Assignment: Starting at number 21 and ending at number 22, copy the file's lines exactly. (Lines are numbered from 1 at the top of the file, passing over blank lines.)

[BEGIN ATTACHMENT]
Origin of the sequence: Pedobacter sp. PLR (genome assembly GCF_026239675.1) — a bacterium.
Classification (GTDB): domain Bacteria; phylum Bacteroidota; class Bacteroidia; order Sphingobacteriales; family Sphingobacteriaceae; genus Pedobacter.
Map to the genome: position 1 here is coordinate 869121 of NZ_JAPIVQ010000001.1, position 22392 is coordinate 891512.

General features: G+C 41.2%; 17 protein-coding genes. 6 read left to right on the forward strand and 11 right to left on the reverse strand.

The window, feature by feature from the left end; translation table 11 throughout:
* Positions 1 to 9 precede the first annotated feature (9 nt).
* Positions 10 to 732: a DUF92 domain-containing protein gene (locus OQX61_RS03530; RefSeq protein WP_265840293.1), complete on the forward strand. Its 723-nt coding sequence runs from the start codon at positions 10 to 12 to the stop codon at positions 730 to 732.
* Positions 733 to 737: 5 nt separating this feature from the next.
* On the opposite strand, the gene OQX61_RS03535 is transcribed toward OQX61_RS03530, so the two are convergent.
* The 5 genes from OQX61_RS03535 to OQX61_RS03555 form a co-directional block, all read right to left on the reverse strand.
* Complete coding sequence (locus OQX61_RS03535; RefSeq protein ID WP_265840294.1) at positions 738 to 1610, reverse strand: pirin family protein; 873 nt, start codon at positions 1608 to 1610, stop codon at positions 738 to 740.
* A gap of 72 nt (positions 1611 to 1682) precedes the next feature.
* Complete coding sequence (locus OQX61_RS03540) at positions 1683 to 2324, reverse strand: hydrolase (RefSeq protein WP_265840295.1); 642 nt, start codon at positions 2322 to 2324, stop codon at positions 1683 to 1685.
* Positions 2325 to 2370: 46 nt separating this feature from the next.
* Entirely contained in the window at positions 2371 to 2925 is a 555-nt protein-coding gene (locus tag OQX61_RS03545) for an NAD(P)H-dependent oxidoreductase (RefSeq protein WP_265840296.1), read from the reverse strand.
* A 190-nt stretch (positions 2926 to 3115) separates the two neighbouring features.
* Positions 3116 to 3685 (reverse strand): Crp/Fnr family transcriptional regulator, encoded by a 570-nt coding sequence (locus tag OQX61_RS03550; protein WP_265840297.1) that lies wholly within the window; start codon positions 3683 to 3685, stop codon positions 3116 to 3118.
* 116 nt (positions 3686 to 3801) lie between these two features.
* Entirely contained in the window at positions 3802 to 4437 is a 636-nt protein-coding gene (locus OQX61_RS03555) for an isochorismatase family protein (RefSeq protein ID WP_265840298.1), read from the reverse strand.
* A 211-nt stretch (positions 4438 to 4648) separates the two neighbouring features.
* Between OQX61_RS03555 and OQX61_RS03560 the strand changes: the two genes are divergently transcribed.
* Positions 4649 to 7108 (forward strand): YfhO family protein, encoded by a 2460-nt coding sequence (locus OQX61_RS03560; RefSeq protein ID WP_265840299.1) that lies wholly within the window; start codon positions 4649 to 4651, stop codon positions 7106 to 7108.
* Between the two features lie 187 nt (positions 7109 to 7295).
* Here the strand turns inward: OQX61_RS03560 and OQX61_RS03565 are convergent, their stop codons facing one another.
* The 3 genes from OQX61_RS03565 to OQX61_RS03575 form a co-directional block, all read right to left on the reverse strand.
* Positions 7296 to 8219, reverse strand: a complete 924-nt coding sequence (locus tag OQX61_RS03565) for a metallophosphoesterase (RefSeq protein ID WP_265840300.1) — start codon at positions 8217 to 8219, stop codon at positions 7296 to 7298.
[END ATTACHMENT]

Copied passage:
* Between OQX61_RS03555 and OQX61_RS03560 the strand changes: the two genes are divergently transcribed.
* Positions 4649 to 7108 (forward strand): YfhO family protein, encoded by a 2460-nt coding sequence (locus OQX61_RS03560; RefSeq protein ID WP_265840299.1) that lies wholly within the window; start codon positions 4649 to 4651, stop codon positions 7106 to 7108.